Sleep is elusive, but I really want that sandwich machine

Writer Ellen Margulies

Writer Ellen Margulies

Infomercial doyenne Cathy Mitchell feels like an old friend. The red-headed grandmotherly food expert has been haunting late-night TV for years, hawking a variety of cooking gadgets, most notably this panini-press type of machine that makes apple pie filling smooshed between two pieces of white bread seem like an admirable life goal.

When you’re up at 2 or 3 in the morning with chronic insomnia, it’s either Pinterest or Cathy Mitchell.

I know there are many famous leaders and geniuses who are said to have gotten by/are getting by on very little sleep: Barack Obama, six hours or less; Martha Stewart, four hours or less; Donald Trump, three or four hours; Margaret Thatcher, four hours or less; Benjamin Franklin, five hours; Thomas Edison, three or four hours.

Those of us who aren’t running multi-million dollar empires or being historic leaders, however, need seven to nine hours of good sleep a night. I rarely, if ever, get that. I compensate by falling asleep at inappropriate times, like boring business meetings or driving on long road trips. Ok, I’m exaggerating slightly, but I can generally fall asleep almost instantaneously during the day, even if there are lawnmowers going and televisions blaring. Those sounds, plus the sun shining in my eyes, are apparently like white noise to me.Sleep_woman

But Mr. Sandman is definitely avoiding me at night. Even if I do feel tired at bedtime, somehow crawling into bed and turning off the lights has an awakening effect. I start tossing and turning, flinging cats this way and that. The hamster wheel in my head starts churning, and nothing can stop it. When it becomes apparent I won’t be getting sleep anytime soon, I give it up, get up and hit the Internet or watch TV. Thus my burgeoning friendship with Cathy Mitchell.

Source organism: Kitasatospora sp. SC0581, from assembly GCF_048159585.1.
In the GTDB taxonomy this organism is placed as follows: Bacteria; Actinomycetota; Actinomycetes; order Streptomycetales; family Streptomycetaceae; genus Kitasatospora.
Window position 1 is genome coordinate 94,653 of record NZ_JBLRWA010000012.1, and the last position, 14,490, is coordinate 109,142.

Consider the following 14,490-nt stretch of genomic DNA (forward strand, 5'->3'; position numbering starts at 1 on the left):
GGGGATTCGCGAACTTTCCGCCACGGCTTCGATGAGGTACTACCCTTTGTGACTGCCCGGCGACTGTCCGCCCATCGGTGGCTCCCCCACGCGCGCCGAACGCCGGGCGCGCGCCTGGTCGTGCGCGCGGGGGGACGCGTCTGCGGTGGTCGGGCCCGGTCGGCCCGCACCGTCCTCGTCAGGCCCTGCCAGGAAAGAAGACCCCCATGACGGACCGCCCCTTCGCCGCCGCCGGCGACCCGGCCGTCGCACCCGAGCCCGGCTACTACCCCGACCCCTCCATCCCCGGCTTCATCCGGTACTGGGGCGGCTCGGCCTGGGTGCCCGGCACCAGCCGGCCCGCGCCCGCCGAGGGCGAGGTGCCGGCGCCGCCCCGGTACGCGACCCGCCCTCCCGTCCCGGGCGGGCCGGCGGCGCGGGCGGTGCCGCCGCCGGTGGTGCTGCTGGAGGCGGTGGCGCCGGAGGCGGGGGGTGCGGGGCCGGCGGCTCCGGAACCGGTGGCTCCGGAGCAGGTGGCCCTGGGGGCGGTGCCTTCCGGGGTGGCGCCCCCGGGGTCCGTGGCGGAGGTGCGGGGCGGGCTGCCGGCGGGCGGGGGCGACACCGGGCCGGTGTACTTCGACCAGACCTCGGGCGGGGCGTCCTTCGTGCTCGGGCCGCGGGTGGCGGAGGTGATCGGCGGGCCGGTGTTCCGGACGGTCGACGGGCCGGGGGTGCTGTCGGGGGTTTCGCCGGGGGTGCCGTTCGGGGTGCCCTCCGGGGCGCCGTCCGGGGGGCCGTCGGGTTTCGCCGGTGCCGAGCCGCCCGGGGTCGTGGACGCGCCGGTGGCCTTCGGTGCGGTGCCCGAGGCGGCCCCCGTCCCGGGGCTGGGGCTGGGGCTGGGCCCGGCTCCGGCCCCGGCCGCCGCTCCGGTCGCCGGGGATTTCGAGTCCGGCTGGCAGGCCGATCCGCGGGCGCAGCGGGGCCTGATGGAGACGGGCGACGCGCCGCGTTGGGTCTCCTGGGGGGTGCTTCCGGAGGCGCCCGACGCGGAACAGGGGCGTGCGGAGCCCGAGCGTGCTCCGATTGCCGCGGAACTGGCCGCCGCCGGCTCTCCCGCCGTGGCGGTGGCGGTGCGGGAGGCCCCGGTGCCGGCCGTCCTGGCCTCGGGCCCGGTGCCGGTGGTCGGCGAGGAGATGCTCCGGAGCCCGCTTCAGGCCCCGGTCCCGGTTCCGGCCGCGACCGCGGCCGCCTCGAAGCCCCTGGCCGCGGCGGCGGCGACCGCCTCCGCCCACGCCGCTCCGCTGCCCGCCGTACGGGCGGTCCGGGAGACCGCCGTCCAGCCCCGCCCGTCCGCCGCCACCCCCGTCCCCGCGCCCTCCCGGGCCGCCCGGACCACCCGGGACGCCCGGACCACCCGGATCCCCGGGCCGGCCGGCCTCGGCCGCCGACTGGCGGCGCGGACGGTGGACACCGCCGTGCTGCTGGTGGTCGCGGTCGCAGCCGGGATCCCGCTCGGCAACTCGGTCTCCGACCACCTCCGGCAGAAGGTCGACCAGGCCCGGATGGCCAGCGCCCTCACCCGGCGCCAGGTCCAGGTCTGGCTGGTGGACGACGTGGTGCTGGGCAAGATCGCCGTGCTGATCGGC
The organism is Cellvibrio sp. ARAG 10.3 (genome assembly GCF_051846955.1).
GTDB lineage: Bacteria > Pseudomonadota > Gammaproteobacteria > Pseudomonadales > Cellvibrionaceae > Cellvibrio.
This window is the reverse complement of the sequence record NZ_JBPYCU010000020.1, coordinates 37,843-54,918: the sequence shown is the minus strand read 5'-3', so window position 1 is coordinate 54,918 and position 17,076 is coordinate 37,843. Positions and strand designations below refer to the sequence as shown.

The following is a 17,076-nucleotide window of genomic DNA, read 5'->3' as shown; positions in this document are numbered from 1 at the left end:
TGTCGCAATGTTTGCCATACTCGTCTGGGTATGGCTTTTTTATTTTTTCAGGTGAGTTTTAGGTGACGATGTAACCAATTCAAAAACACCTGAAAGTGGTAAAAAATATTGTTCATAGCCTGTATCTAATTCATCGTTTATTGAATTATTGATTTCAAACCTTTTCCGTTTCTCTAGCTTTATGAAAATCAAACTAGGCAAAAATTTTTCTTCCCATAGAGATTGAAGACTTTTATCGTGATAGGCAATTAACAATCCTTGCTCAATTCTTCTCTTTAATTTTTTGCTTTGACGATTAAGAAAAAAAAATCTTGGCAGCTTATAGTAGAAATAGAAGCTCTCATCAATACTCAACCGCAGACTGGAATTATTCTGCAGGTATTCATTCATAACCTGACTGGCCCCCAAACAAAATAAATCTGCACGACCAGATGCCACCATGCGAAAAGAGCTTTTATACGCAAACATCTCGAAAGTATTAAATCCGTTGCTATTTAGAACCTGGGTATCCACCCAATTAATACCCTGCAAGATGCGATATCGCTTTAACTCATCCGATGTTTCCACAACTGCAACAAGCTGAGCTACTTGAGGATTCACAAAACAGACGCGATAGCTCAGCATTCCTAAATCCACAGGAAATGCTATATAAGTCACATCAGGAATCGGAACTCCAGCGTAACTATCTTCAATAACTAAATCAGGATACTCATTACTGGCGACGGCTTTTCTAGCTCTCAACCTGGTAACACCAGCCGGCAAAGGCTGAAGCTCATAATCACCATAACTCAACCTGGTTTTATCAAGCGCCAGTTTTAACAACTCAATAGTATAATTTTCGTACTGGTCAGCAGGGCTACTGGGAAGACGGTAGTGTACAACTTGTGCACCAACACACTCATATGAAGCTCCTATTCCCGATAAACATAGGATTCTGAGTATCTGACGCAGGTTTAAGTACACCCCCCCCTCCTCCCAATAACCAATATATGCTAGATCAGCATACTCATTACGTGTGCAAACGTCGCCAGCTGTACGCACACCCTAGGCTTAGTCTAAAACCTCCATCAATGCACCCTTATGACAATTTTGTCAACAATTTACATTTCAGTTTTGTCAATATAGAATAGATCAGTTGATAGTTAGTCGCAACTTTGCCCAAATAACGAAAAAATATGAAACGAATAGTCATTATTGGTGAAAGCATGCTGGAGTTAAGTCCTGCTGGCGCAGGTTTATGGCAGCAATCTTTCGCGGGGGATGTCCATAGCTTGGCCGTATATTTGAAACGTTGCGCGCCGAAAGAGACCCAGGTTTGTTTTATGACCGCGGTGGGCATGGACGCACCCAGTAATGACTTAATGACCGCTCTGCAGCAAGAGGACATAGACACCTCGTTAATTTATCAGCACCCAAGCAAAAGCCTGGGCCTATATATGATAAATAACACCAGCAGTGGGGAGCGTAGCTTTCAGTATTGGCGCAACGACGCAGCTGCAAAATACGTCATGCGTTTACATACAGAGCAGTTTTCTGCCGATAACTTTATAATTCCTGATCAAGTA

I’ve tried the usual remedies, by the way — sleep aids, both over-the-counter and prescription; reserving the bedroom/bed for sleep and mutually-consenting adult activities only, keeping computers and televisions out of the room entirely; avoiding caffeine [for 17 years, although I’m back on it now]; getting more exercise during the day.

Truthfully, exercise is probably what helps the most. It is frustrating, though, when even that doesn’t work. I know I’m in the minority in terms of my chronic insomnia. An estimated 10% of the population has to deal with that, likely the same 10% who are EXTREMELY TEMPTED to buy that bifurcated sandwich press that Cathy M. so expertly hawks [I’m resisting; not enough counter space]. But nearly 70% of us get insomnia at least sometimes, and that’s still a problem.

Sleep deprivation can cause a lot of problems, from depression and obesity to permanent cognitive impairment and automobile accidents. Pretty scary stuff. I don’t think napping is generally recommended, but until I can figure out a way to get in my full seven to nine hours every night — too much sleep, by the way, can also cause a lot of similar problems — I figure split-up blocks of sleep must be better than less cumulative sleep overall. And as long as Cathy Mitchell is there for me and millions like me, turning out deceptively-delicious looking panini creations with her awesome ’70s-style candy-apple red fingernails, I won’t feel so alone.